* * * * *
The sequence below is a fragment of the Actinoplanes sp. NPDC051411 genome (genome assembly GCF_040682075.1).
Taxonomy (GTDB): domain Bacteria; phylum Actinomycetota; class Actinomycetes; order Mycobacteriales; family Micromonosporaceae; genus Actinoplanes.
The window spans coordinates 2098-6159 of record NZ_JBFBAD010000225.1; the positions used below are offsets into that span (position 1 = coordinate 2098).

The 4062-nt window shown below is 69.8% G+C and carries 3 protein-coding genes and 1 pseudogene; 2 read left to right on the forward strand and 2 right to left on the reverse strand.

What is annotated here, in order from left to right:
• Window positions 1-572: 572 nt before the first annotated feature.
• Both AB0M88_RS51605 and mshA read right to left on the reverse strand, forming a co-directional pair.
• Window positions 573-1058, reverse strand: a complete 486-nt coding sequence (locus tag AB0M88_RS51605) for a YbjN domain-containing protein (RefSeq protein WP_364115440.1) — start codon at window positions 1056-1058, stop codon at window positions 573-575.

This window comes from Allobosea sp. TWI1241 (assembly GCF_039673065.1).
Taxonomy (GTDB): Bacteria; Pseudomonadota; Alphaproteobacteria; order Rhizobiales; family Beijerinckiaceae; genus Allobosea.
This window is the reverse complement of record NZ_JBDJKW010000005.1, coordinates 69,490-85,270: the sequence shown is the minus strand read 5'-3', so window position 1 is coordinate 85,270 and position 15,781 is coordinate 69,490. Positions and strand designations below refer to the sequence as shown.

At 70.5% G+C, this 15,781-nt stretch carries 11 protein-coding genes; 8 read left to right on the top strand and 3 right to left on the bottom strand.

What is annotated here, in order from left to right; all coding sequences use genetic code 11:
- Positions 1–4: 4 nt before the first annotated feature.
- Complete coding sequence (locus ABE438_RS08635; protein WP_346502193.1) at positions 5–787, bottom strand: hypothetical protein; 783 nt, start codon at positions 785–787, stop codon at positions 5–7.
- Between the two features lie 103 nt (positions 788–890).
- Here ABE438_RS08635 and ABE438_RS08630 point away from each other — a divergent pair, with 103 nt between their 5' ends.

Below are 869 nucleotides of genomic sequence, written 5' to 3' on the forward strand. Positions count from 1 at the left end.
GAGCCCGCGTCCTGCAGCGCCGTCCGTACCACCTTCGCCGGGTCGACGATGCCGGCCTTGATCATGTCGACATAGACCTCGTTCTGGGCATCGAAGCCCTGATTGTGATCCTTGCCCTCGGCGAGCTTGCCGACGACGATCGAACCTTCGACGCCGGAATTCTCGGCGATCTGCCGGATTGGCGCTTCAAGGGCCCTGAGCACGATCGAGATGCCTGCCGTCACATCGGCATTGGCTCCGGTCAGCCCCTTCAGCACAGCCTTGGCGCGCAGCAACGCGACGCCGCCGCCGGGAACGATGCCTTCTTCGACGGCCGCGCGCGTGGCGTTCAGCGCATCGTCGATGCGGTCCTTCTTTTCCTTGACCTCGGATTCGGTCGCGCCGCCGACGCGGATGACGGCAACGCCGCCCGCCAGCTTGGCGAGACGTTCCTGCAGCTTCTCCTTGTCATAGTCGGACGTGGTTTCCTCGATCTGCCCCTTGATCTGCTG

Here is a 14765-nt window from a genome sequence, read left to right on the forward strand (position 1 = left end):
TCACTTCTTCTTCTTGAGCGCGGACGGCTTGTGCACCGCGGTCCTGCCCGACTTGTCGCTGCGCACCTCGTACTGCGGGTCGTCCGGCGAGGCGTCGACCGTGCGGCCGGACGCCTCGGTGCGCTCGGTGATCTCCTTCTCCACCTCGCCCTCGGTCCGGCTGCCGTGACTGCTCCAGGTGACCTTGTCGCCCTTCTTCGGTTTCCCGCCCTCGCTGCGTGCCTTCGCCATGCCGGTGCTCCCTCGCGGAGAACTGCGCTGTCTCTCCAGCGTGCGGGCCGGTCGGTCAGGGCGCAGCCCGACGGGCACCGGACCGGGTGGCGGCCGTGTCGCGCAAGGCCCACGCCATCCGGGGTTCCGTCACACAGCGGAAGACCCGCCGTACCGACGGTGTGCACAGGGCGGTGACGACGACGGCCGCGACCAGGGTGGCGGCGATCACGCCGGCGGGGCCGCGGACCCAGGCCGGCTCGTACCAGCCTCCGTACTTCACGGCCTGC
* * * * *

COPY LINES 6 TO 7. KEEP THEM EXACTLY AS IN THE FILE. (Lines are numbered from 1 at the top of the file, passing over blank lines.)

• Window positions 1-572: 572 nt before the first annotated feature.
• Both AB0M88_RS51605 and mshA read right to left on the reverse strand, forming a co-directional pair.